Let us think about Confession, wiping the slate clean and think about Confession according to the mind of Christ and his Church, not something someone in your family or elsewhere has made up, not something maybe your priest told you, as he was winking at you. Something like, "We don't really believe this Confession stuff." Isn't it interesting that Pope John Paul II referred to the Sacrament of Confession often as the Sacrament of Divine Mercy. But, when it comes to Confession and we say, "No thank you," then we turn and face God's justice. Absolute horror should be the response to God's justice. Let me show you an example of this.

About 500 years ago a Catholic priest in Germany, Father Martin Luther, when he left the Catholic Church and began what is known as the Protestant Revolt, Protestant Revolution, or the Protestant Reformation, known by all three among Protestants, the first thing to get sliced off during the Protestant Revolution was the Sacrament of Confession and what became the topic that so absorbed them then and to this very day? Justification! Justification sounds like it comes from the same root, justice. If you are talking among Protestant Christians they will go on and on about justification. If we turn from Divine Mercy there is only one option and it is either "A" or "B". You see the two options embodied in these two sons, the Prodigal Son and the son, who is the elder brother, who seems to be saying, "This ain't fair; look what he has done with all of his and now he comes back." This brother wants justice. The other was a slave to his passion and the elder is a slave to his justice, and they were both far off but one returned.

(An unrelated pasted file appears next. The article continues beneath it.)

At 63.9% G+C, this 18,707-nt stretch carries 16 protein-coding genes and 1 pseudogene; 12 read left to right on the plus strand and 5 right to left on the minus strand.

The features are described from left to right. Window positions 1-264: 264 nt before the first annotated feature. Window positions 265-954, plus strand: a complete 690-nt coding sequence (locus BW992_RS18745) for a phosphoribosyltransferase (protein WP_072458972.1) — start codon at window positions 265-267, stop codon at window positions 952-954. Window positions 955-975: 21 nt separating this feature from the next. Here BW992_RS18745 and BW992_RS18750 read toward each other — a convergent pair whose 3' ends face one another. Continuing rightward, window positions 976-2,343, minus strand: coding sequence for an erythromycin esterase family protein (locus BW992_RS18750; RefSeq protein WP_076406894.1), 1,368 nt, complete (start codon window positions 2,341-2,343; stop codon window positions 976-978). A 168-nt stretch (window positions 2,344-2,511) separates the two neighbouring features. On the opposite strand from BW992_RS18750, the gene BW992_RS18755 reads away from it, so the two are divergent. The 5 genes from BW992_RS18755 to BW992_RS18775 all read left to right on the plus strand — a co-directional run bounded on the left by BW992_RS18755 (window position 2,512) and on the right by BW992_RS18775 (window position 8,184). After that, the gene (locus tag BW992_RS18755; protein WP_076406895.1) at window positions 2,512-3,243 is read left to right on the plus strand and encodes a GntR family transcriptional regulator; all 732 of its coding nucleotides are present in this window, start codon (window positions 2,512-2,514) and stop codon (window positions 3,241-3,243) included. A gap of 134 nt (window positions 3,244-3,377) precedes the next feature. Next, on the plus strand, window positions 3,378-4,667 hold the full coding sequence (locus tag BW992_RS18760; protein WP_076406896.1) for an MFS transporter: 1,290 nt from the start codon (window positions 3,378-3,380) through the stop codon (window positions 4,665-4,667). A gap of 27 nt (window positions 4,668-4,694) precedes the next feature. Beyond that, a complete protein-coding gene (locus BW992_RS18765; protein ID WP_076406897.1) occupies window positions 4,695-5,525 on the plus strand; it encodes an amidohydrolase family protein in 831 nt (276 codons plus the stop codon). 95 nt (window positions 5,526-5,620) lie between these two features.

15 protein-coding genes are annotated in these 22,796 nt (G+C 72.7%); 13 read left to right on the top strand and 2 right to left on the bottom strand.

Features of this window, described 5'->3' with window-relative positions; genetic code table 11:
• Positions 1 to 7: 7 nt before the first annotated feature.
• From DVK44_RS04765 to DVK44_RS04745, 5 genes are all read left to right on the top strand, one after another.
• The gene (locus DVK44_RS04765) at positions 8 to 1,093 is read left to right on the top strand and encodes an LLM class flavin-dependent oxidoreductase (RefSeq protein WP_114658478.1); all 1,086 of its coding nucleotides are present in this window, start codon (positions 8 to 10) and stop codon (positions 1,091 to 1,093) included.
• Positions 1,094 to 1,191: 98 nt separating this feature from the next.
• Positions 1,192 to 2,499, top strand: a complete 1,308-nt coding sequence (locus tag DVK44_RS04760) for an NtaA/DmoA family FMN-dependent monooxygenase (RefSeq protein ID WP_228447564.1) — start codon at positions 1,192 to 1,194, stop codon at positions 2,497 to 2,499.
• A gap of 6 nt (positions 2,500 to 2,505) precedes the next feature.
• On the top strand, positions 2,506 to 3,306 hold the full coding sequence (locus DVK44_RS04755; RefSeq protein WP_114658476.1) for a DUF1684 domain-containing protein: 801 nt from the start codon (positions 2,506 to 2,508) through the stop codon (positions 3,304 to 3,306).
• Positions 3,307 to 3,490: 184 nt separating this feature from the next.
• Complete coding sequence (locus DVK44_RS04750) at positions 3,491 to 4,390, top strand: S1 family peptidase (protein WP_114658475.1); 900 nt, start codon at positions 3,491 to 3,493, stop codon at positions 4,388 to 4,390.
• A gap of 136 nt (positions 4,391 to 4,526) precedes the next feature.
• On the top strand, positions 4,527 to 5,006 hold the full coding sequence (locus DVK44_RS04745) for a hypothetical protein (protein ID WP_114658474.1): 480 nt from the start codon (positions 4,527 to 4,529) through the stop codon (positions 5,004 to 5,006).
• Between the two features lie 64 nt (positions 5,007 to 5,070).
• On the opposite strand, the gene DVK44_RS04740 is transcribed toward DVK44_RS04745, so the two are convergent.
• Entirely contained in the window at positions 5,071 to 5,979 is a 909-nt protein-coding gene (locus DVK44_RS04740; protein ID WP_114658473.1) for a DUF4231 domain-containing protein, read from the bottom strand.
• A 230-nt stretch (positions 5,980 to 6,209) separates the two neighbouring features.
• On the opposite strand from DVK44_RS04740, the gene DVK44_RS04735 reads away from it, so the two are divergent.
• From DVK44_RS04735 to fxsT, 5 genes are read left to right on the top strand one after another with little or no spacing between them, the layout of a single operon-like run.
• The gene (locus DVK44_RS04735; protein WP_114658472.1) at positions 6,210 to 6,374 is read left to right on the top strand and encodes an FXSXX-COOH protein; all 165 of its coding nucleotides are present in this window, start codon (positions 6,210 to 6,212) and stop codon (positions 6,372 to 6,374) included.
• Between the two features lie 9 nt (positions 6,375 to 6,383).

Now, the Prodigal Son has been feeding the pigs. I know this is going to surprise many kids here, but back when I was a kid, when you went home after school you went outside to play. I know, it is hard to imagine going outside to play. Parents had to say things, especially to their sons, like this, "Now you need to be back home for dinner at 6:00. I want you here then." Parents gauged that in a special way because they knew if the child wasn't going to pay attention this 6:00 deadline that they would pay attention to this, their stomach would get them home. You know I never missed a meal! Isn't that probably part of the reason for the Prodigal Son? He is practicing his speech on the way home. "Father I have sinned against God and against you. No, no, let me scratch that one." He is writing this in the mud where the pigs are, right?

So, he starts his way home and is practicing his speech and the Gospel says that, "While he was still a long way off his father caught sight of him." I bet before his father ever saw him, he smelled him. "What is that? Ugh!" He'd been with the pigs, right? What the father does here is very interesting; he ran to his son. In that part of the world, a father in this age running anywhere would be a loss of dignity. The father didn't care about dignity and runs. Other translations say he threw himself upon the neck of his son and he covered his face with kisses. Then the son comes up with his speech. "Ahem, father I have sinned...father I have sinned against.." He gets part of the speech out and his father interrupts and starts to give orders. You can just hear the son, "I come back home and already he is giving orders! Now I remember why I left!" But, listen to the orders. He says to the servants, "Quickly, bring the finest robe and put it on him." Wait a minute, he hasn't even had a bath; he still has that pig stuff all over him! The finest robe? "Put a ring on his finger." These meant that he'd been restored to his place in the family automatically. It also says he ordered sandals for his feet. Slaves never wore shoes or sandals; a son or member of the family did. And instantly, there goes the calf! "Kill the fatted calf!" The father is giving orders and is saying that they must rejoice. "Let us celebrate with a feast because this son of mine was dead and has come to life again."